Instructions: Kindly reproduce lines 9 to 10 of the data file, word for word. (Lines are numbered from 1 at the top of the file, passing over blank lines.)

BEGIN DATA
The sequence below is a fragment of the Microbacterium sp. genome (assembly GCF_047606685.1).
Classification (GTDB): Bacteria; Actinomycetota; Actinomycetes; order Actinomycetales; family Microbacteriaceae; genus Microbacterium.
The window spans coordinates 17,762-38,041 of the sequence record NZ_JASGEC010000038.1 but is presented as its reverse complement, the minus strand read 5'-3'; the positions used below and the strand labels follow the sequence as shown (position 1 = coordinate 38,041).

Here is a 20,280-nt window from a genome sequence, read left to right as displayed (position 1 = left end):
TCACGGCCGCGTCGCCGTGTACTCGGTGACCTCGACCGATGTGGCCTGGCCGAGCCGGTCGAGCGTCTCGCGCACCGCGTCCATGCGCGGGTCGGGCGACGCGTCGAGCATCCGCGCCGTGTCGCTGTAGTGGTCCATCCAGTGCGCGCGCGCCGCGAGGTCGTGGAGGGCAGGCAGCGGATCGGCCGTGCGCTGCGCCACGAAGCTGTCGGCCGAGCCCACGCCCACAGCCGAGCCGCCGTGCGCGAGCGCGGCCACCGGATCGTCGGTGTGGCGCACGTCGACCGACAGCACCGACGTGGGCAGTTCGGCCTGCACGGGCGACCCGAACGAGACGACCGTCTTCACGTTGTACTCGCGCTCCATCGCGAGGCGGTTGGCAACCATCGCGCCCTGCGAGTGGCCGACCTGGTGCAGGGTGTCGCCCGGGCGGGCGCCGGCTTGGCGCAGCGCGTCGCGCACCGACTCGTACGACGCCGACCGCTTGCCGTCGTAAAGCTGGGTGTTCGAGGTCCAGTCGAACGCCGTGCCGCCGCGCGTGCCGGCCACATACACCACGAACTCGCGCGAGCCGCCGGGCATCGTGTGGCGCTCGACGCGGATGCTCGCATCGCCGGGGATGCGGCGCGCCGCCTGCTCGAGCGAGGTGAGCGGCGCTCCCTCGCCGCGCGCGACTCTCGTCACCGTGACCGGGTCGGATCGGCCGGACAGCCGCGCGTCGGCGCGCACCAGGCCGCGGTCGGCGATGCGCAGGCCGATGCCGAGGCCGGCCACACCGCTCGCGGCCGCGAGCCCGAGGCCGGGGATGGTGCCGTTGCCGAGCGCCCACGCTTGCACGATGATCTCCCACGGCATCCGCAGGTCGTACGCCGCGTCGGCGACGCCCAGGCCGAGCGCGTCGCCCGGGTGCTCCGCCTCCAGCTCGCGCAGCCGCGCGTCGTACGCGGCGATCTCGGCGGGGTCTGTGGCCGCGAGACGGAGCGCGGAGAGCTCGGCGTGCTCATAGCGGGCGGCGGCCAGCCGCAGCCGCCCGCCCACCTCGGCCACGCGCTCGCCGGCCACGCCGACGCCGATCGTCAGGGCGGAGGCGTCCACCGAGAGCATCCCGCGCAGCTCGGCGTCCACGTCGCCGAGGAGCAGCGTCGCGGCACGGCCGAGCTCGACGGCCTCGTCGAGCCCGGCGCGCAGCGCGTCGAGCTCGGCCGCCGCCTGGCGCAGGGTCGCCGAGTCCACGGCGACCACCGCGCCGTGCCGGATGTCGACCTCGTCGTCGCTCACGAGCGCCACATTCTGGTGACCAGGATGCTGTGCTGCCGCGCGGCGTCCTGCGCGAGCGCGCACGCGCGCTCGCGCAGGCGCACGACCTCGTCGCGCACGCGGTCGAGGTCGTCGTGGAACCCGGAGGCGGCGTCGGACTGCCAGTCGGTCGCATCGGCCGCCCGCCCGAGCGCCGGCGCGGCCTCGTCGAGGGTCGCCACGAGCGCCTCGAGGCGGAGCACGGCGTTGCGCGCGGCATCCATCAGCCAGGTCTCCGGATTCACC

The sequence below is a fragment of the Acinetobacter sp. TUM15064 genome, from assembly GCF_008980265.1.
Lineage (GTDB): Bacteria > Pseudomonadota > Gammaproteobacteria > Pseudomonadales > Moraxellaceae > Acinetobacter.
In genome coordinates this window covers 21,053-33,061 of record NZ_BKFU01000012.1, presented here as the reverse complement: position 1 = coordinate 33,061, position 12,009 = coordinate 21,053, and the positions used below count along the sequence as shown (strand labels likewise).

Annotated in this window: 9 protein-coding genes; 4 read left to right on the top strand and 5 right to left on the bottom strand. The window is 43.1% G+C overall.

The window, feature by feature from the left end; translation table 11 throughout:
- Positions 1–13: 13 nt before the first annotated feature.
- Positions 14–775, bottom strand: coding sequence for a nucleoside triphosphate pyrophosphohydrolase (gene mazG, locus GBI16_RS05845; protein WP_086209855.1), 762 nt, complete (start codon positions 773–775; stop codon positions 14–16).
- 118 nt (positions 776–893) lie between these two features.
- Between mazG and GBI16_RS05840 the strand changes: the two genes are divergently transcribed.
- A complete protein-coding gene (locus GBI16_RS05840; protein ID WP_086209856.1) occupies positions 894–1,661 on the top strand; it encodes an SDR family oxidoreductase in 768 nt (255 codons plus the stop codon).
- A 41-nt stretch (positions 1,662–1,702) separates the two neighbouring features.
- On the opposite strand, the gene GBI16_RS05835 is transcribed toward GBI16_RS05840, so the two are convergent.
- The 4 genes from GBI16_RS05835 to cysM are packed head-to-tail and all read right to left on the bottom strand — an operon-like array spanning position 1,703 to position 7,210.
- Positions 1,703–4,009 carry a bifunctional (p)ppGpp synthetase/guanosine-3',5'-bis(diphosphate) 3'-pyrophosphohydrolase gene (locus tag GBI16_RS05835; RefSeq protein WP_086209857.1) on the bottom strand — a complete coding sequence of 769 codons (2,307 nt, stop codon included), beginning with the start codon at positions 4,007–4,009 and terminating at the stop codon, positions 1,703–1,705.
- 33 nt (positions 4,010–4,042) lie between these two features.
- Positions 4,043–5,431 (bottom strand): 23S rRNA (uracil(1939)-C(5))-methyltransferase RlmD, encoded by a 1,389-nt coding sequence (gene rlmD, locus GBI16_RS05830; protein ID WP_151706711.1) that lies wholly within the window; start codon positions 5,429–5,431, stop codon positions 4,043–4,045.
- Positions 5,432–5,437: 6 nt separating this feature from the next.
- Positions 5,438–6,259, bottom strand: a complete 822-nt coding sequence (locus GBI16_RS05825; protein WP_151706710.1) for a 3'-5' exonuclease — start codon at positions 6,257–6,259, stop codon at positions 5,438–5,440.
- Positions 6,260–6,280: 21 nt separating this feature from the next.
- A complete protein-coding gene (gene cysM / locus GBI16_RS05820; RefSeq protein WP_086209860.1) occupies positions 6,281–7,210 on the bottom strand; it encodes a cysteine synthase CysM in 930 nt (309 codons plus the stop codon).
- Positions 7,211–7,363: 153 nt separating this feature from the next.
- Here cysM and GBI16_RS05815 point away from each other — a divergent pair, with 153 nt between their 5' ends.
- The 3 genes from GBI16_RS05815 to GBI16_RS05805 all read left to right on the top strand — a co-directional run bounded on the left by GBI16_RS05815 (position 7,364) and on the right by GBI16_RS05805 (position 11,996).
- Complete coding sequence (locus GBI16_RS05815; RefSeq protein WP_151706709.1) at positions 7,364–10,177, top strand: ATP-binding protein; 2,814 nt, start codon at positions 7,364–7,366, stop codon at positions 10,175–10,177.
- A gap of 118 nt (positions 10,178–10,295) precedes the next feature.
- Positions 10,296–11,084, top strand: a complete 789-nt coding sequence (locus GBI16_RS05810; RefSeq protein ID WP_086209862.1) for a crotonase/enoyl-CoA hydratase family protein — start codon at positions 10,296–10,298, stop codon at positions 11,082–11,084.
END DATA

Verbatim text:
Annotated in this window: 9 protein-coding genes; 4 read left to right on the top strand and 5 right to left on the bottom strand. The window is 43.1% G+C overall.

The window, feature by feature from the left end; translation table 11 throughout: